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Protect attributes from mass-assignment in ActiveRecord models.

This plugin adds attr_accessible and attr_protected in your models.


Add this line to your application's Gemfile:

gem 'protected_attributes'

And then execute:

$ bundle

Or install it yourself as:

$ gem install protected_attributes


Mass assignment security provides an interface for protecting attributes from end-user assignment. This plugin provides two class methods in your Active Record class to control access to your attributes. The attr_protected method takes a list of attributes that will not be accessible for mass-assignment.

For example: ruby attr_protected :admin attr_protected also optionally takes a role option using :as which allows you to define multiple mass-assignment groupings. If no role is defined then attributes will be added to the :default role.

attr_protected :last_login, :as => :admin

A much better way, because it follows the whitelist-principle, is the attr_accessible method. It is the exact opposite of attr_protected, because it takes a list of attributes that will be accessible. All other attributes will be protected. This way you won’t forget to protect attributes when adding new ones in the course of development. Here is an example: ruby attr_accessible :name attr_accessible :name, :is_admin, :as => :admin If you want to set a protected attribute, you will to have to assign it individually: ruby params[:user] # => {:name => "owned", :is_admin => true} @user =[:user]) @user.is_admin # => false, not mass-assigned @user.is_admin = true @user.is_admin # => true When assigning attributes in Active Record using attributes= the :default role will be used. To assign attributes using different roles you should use assign_attributes which accepts an optional :as options parameter. If no :as option is provided then the :default role will be used. You can also bypass mass-assignment security by using the :without_protection option. Here is an example: ```ruby @user =

@user.assign_attributes({ :name => 'Josh', :is_admin => true }) # => Josh @user.is_admin # => false

@user.assign_attributes({ :name => 'Josh', :is_admin => true }, :as => :admin) # => Josh @user.is_admin # => true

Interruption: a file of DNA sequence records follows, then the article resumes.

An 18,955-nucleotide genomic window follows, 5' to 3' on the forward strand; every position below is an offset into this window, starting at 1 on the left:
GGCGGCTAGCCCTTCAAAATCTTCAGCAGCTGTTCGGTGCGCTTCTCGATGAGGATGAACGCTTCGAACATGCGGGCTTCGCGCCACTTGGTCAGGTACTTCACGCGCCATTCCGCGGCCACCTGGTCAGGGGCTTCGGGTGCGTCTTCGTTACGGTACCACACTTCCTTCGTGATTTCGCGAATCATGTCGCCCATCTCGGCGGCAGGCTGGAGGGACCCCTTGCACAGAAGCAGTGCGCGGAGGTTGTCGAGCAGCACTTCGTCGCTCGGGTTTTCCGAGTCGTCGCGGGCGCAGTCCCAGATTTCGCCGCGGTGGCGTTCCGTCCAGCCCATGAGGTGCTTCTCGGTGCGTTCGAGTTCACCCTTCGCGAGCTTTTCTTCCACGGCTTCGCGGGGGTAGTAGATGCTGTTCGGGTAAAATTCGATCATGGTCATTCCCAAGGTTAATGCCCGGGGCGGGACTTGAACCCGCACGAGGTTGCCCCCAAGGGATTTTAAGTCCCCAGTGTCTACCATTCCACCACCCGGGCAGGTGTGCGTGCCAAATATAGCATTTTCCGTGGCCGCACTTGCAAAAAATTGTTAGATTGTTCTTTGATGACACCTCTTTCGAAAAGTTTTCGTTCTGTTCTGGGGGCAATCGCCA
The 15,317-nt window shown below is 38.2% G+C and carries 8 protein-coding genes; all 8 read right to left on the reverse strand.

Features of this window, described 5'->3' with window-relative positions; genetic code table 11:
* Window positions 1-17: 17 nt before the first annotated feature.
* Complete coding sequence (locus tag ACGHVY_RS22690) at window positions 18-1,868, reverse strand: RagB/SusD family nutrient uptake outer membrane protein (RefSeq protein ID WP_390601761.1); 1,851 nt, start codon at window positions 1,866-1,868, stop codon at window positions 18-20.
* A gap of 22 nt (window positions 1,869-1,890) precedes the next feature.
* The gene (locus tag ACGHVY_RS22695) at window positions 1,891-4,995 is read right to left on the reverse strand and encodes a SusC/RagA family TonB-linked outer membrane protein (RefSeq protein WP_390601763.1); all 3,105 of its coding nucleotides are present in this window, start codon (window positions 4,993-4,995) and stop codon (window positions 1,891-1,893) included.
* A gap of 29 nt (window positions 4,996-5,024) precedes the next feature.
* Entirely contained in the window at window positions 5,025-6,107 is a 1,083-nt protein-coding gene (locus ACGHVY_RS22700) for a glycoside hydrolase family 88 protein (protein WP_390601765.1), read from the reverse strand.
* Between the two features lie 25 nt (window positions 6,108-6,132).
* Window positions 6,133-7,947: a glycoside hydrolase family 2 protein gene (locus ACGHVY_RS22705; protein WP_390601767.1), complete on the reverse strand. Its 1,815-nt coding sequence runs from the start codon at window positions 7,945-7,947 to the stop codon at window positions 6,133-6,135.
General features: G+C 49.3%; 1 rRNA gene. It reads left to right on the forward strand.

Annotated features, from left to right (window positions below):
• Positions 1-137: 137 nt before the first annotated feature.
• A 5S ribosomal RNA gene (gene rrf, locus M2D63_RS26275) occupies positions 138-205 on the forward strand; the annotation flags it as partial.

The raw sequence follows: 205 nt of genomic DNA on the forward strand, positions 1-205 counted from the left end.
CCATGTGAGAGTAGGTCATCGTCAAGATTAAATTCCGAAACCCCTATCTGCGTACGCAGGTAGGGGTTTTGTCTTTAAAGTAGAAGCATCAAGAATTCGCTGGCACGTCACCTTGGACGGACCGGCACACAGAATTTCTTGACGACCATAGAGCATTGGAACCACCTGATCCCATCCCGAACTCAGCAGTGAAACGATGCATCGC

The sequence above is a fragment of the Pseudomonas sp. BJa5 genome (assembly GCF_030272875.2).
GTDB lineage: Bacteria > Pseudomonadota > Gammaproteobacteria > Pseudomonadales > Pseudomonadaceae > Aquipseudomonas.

@user.assign_attributes({ :name => 'Josh', :is_admin => true }, :without_protection => true) # => Josh @user.is_admin # => true In a similar way, `new`, `create`, `create!`, `update_attributes` and `update_attributes!` methods all respect mass-assignment security and accept either `:as` or `:without_protection` options. For example: ruby @user ={ :name => 'Sebastian', :is_admin => true }, :as => :admin) # => Sebastian @user.is_admin # => true

@user = User.create({ :name => 'Sebastian', :is_admin => true }, :without_protection => true) # => Sebastian @user.is_admin # => true A more paranoid technique to protect your whole project would be to enforce that all models define their accessible attributes. This can be easily achieved with a very simple application config option of: ruby config.active_record.whitelist_attributes = true `` This will create an empty whitelist of attributes available for mass-assignment for all models in your app. As such, your models will need to explicitly whitelist or blacklist accessible parameters by using anattr_accessibleorattr_protecteddeclaration. This technique is best applied at the start of a new project. However, for an existing project with a thorough set of functional tests, it should be straightforward and relatively quick to use this application config option; run your tests, and expose each attribute (viaattr_accessibleorattr_protected`), as dictated by your failing test.

For more complex permissions, mass-assignment security may be handled outside the model by extending a non-ActiveRecord class, such as a controller, with this behavior.

For example, a logged-in user may need to assign additional attributes depending on their role: ```ruby class AccountsController < ApplicationController include ActiveModel::MassAssignmentSecurity

attr_accessible :first_name, :last_name attr_accessible :first_name, :last_name, :plan_id, :as => :admin

def update ... @account.update_attributes(account_params) ... end


def account_params role = admin ? :admin : :default sanitize_for_mass_assignment(params[:account], role) end end ```


  1. Fork it
  2. Create your feature branch (git checkout -b my-new-feature)
  3. Commit your changes (git commit -am 'Add some feature')
  4. Push to the branch (git push origin my-new-feature)
  5. Create new Pull Request